President Clinton's public explanation for not invoking the Taft-Hartley Act to interrupt the strike amounted to little more than an admission that he had abdicated presidential responsibility. He contended that the strike did not meet the standards set in the emergency disputes section of the act, which provide that the President may intervene when a strike affects national health and safety. Market changes marginalized the power of the industries for which the law originally was intended, such as coal and steel; and the economy's shift to services obscured, but did not obviate, the potential effect of a strike against a supplier of services that could affect the well-being of the economy--as the UPS strike did. In previous cases in which Presidents asked for an injunction to end a stoppage, the courts accepted that a strike affecting a major portion of an industry is sufficient to meet the standards of the Taft-Hartley Act. In the case of UPS, the strike affected the bulk of an industry and had a very large impact on the economy. The scope of the strike may be sketched from these vital statistics of the economy: Estimates suggest that from 5 to 7 percent of the national output--some $400 billion to $560 billion in all--may have been affected. The strike interrupted 83 percent of all ground deliveries of parcels and packages, and 63 percent of all combined ground and air deliveries; it involved a total of 12 million deliveries and 4.9 million customers, including hospitals and medical research organizations. The effects reached 1.16 million companies--most of them small businesses--that depended on UPS to carry on operations. (Small businesses, incidentally, also have been the engine of most employment growth in the economy.) As many as 185,000 employees were involved, a far larger number than in past strikes in which Presidents invoked Taft-Hartley procedures, and courts granted injunctions to halt stoppages for 80 days. UPS is, in fact, the fifth largest private employer in the United States; The Wall Street Journal noted that few companies reach so deeply into the heart of the U.S. economy. Finally, competitive companies and the U.S. Postal Service announced they could not handle UPS's delivery volume, a fact that undoubtedly played a role in the union's decision to strike.
Thus, despite the obvious damage to business (especially small business), consumers, and the economy, President Clinton refused to initiate the procedures of the Taft-Hartley Act that could have led to a court injunction interrupting the strike. President Clinton's inaction stands in sharp contrast to his behavior in other strikes in which he stood to gain politically by making his presence known. For example, he did not hesitate to invoke the procedures of the Railway Labor Act to stop the pilots' strike at American Airlines earlier in 1997. Moreover, he attempted to intervene in the 1995 Major League Baseball strike. The list of President Clinton's selective involvement in other labor disputes could be extended; however, no other strike or labor dispute so profoundly affected the economy, making President Clinton's lack of attention particularly inappropriate. The oversight committee of the House of Representatives Committee on Education and the Workforce, which is investigating improprieties in the 1996 Teamsters election, is examining whether the White House coordinated its response to the strike with union officials, thereby violating its supposedly neutral stance in the negotiations between the Teamsters and UPS.37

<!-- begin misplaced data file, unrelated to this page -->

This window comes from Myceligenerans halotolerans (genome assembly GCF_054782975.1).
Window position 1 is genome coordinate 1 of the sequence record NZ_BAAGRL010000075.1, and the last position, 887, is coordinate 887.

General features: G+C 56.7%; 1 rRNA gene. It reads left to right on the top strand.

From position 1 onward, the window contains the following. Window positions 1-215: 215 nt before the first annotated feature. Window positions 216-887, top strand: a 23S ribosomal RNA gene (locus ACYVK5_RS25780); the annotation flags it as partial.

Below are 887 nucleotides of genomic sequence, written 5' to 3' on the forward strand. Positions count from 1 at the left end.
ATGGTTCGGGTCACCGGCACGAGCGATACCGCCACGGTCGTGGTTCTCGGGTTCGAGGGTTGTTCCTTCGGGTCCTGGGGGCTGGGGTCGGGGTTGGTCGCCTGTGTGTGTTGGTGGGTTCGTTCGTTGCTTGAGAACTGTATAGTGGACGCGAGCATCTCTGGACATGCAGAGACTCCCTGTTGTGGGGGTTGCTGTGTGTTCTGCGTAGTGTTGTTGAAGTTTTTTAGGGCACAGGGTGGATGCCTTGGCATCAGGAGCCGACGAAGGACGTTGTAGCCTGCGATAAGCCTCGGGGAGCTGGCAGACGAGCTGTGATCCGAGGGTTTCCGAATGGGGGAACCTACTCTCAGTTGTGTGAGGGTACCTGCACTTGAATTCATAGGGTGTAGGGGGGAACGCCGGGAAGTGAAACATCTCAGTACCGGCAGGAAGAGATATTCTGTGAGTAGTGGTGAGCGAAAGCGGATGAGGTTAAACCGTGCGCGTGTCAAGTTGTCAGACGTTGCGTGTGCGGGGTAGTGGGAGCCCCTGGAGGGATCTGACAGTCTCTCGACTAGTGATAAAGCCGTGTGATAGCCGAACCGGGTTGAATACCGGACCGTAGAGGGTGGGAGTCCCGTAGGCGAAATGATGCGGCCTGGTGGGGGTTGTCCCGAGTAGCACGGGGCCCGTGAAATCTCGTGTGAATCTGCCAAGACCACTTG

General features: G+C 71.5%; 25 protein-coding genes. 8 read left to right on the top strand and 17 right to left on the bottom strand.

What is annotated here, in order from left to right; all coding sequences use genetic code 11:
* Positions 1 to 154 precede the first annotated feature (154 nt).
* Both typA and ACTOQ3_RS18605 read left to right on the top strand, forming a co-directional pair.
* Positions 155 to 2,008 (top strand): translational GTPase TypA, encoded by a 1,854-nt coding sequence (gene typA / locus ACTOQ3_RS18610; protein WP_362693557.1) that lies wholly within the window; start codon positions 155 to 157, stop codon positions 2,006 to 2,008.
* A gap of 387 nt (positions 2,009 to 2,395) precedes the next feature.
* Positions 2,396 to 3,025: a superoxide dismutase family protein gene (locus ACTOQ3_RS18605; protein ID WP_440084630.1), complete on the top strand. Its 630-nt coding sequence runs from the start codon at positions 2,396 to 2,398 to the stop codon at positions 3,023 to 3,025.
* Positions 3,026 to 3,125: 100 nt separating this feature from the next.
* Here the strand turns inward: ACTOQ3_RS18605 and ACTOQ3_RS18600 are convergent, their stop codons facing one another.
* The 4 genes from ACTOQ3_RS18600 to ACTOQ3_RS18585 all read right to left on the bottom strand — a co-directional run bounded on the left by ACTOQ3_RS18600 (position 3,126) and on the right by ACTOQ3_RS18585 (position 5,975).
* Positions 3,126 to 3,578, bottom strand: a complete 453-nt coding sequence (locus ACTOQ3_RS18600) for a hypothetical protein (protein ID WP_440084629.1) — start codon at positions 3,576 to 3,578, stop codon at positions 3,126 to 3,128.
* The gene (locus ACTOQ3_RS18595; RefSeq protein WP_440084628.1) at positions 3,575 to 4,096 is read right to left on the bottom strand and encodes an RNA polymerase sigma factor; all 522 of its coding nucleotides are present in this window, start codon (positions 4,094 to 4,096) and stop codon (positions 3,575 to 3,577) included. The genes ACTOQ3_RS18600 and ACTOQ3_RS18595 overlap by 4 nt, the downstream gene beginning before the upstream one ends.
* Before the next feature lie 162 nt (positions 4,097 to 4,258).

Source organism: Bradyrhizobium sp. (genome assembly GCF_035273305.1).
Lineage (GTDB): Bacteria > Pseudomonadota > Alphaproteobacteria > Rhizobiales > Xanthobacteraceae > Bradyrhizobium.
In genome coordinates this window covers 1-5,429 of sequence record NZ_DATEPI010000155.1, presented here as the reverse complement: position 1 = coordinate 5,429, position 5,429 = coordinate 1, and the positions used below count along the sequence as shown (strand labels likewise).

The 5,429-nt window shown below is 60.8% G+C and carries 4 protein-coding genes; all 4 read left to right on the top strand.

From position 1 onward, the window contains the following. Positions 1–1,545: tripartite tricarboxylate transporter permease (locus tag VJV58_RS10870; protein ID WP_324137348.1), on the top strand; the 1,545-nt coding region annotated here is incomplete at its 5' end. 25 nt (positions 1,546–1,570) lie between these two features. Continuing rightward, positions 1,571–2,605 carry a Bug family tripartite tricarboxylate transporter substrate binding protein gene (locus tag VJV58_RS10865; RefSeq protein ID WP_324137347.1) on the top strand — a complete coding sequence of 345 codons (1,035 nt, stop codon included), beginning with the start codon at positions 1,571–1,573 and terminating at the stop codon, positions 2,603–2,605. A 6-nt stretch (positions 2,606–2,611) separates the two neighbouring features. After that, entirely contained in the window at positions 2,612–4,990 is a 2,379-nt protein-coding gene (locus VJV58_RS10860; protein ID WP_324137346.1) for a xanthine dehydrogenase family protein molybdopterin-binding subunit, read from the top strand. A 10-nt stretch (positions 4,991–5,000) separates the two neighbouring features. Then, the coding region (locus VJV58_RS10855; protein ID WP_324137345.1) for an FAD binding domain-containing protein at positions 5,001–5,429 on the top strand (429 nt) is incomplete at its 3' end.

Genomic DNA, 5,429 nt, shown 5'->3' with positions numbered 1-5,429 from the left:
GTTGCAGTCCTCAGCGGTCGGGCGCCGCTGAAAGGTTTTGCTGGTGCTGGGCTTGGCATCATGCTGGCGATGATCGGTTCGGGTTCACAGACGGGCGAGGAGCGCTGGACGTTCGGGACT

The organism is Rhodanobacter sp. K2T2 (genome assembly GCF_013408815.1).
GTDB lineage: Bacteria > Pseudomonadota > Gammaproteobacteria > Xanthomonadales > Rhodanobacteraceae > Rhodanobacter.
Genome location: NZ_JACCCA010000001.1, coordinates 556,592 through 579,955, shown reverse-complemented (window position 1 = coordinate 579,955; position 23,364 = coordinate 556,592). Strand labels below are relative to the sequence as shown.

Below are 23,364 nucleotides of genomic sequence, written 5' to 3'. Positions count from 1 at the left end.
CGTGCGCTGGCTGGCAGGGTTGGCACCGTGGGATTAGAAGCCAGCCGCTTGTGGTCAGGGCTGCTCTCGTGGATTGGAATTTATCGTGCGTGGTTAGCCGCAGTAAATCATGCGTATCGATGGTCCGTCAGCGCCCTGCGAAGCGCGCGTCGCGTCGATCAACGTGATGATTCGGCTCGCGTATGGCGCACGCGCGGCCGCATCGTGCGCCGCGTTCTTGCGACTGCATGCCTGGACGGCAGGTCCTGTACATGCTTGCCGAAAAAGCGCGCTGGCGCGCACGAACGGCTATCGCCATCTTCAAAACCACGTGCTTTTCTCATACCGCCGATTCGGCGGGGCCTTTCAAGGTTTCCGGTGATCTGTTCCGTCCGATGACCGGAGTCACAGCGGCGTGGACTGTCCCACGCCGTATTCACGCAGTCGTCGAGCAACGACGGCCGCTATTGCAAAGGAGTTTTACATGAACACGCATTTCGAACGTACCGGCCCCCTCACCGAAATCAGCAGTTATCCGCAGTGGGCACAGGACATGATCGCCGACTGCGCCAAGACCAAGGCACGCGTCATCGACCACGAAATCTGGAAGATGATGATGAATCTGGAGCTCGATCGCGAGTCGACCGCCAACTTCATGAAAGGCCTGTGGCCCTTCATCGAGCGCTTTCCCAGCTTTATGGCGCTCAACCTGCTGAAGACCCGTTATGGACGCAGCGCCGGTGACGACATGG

Deprived of a Taft-Hartley delay, and abjuring a knockout fight with the union (with striker replacements), UPS returned to the bargaining table to face not just the Teamsters but the Clinton Administration as well. Even though the Taft-Hartley Act remained on the books, its policy for averting damage to the country's economic health appears to have been sacrificed.
The strike and its resolution were a standoff, not a Teamster "victory." They will not reverse the march of private-sector unionism into decline. Private-sector unions, or "Old Unionism," will not become extinct, but their economic power will continue to diminish. Quantitatively, the current private-sector union membership of 9.3 million is likely to fall by another 1 million, and the private-sector market share of unions probably will fall from the current 9.8 percent to 7 percent by the turn of the century. The number of local unions--the bedrock of unionism in the United States--will continue to shrink. It is possible that as many as 15,000 local labor organizations have disappeared since peaking at 55,000 in the mid-1950s. Meanwhile, the continuing merger of unions provides additional data on the steady decay of Old Unionism. Contrary to Sweeney's rhetoric, mergers are not a sign of nationalizing the labor movement but a confession of its continuing decline. The scandals surrounding the Teamsters' presidential election, including the role that top officers of the AFL-CIO and affiliated unions played, will raise new barriers to any potential turnaround. Even in the absence of these scandals, however, private-sector labor's continuing decline could and would not be reversed.